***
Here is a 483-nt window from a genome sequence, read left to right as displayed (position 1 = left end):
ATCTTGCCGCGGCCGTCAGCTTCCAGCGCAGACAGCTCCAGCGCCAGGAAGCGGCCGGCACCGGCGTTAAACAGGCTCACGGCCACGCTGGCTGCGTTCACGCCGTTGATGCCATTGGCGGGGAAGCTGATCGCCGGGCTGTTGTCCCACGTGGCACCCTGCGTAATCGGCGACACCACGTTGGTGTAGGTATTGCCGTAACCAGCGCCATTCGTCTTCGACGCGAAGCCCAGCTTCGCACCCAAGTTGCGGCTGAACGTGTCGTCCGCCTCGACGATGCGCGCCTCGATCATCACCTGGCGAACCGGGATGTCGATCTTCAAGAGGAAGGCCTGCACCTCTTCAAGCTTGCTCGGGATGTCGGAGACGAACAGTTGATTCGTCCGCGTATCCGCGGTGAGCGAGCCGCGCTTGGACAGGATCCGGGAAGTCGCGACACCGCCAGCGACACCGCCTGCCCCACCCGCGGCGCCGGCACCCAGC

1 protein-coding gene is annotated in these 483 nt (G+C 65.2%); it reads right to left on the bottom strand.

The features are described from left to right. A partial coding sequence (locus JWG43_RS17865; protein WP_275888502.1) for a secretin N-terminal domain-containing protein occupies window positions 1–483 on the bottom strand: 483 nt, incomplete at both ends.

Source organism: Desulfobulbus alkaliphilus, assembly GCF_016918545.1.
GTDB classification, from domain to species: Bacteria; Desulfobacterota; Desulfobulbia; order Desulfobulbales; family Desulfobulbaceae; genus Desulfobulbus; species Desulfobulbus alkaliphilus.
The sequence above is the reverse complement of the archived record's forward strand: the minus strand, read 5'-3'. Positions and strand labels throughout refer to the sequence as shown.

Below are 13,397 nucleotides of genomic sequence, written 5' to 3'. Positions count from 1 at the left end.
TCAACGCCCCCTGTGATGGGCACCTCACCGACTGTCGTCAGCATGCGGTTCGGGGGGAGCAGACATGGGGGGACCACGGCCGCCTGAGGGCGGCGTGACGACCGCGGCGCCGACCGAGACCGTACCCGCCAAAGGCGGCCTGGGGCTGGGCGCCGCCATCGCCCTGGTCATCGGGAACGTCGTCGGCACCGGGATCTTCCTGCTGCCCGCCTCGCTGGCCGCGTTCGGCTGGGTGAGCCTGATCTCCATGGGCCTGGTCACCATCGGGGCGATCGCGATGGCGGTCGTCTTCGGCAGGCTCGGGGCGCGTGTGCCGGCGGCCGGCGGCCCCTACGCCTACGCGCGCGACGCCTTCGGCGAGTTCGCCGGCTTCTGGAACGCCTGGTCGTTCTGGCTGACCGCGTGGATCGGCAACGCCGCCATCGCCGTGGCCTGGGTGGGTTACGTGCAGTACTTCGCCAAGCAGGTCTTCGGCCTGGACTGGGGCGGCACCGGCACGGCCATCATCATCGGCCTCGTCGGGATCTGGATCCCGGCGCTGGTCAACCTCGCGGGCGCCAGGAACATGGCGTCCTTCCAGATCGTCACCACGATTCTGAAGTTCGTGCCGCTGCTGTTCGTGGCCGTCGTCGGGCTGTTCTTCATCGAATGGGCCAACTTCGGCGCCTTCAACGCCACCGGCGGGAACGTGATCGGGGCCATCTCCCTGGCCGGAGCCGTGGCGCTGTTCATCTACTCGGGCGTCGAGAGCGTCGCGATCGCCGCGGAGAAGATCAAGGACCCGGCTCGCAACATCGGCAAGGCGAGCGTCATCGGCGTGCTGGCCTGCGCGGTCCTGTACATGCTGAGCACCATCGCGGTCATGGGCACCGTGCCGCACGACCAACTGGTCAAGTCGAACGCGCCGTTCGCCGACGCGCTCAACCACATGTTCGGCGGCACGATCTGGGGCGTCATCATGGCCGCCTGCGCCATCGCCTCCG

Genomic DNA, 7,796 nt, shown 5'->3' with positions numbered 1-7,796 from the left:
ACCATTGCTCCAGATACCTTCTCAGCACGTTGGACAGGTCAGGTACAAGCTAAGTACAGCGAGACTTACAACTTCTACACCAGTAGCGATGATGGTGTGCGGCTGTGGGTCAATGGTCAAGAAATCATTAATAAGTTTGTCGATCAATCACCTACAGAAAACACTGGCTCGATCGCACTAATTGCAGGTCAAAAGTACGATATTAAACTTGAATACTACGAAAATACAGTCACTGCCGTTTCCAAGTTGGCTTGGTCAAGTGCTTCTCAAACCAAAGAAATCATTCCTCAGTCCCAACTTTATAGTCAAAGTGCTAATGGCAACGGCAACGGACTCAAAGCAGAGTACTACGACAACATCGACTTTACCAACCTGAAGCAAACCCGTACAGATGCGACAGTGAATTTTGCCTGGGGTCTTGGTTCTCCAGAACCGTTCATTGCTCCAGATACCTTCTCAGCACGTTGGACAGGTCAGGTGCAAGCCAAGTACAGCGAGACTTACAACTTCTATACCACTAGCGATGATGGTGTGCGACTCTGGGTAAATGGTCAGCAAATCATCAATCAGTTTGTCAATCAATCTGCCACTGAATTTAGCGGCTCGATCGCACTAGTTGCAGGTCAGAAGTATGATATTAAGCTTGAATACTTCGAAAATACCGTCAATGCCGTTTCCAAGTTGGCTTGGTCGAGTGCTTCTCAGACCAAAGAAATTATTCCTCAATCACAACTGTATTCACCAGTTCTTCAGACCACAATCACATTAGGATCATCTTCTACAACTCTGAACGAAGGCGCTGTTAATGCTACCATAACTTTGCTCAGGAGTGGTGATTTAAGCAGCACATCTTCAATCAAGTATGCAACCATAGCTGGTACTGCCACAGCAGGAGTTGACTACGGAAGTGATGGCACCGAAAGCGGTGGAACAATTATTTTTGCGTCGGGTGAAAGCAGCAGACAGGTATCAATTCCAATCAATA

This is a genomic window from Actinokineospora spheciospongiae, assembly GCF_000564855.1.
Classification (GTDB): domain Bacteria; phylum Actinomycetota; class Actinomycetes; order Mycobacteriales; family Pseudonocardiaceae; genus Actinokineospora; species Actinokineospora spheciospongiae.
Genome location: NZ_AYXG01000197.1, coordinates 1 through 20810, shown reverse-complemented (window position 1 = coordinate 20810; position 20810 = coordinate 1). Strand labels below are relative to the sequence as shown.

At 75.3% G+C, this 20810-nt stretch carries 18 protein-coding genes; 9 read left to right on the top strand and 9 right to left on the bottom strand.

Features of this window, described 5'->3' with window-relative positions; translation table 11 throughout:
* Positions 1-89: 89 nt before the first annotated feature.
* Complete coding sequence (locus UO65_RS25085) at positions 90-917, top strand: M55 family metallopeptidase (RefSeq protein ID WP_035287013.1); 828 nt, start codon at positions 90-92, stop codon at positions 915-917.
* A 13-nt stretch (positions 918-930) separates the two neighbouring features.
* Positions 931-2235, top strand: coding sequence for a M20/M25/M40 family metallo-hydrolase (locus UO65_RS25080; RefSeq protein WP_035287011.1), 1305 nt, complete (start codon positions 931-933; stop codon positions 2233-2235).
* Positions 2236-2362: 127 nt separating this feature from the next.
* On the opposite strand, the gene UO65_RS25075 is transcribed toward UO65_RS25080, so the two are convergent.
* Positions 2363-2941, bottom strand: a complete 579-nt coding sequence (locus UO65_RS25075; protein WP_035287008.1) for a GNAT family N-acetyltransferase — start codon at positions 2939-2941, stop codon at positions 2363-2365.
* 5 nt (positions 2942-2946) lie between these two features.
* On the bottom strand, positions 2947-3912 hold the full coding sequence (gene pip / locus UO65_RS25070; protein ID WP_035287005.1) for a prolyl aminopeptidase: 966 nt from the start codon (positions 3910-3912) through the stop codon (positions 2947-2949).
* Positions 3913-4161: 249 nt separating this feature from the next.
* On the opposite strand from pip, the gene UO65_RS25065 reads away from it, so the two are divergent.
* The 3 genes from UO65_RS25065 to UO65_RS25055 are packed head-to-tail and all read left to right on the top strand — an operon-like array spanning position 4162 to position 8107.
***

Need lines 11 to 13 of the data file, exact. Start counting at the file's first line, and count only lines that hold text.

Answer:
ACCATTGCTCCAGATACCTTCTCAGCACGTTGGACAGGTCAGGTACAAGCTAAGTACAGCGAGACTTACAACTTCTACACCAGTAGCGATGATGGTGTGCGGCTGTGGGTCAATGGTCAAGAAATCATTAATAAGTTTGTCGATCAATCACCTACAGAAAACACTGGCTCGATCGCACTAATTGCAGGTCAAAAGTACGATATTAAACTTGAATACTACGAAAATACAGTCACTGCCGTTTCCAAGTTGGCTTGGTCAAGTGCTTCTCAAACCAAAGAAATCATTCCTCAGTCCCAACTTTATAGTCAAAGTGCTAATGGCAACGGCAACGGACTCAAAGCAGAGTACTACGACAACATCGACTTTACCAACCTGAAGCAAACCCGTACAGATGCGACAGTGAATTTTGCCTGGGGTCTTGGTTCTCCAGAACCGTTCATTGCTCCAGATACCTTCTCAGCACGTTGGACAGGTCAGGTGCAAGCCAAGTACAGCGAGACTTACAACTTCTATACCACTAGCGATGATGGTGTGCGACTCTGGGTAAATGGTCAGCAAATCATCAATCAGTTTGTCAATCAATCTGCCACTGAATTTAGCGGCTCGATCGCACTAGTTGCAGGTCAGAAGTATGATATTAAGCTTGAATACTTCGAAAATACCGTCAATGCCGTTTCCAAGTTGGCTTGGTCGAGTGCTTCTCAGACCAAAGAAATTATTCCTCAATCACAACTGTATTCACCAGTTCTTCAGACCACAATCACATTAGGATCATCTTCTACAACTCTGAACGAAGGCGCTGTTAATGCTACCATAACTTTGCTCAGGAGTGGTGATTTAAGCAGCACATCTTCAATCAAGTATGCAACCATAGCTGGTACTGCCACAGCAGGAGTTGACTACGGAAGTGATGGCACCGAAAGCGGTGGAACAATTATTTTTGCGTCGGGTGAAAGCAGCAGACAGGTATCAATTCCAATCAATA

This is a genomic window from Actinokineospora spheciospongiae, assembly GCF_000564855.1.
Classification (GTDB): domain Bacteria; phylum Actinomycetota; class Actinomycetes; order Mycobacteriales; family Pseudonocardiaceae; genus Actinokineospora; species Actinokineospora spheciospongiae.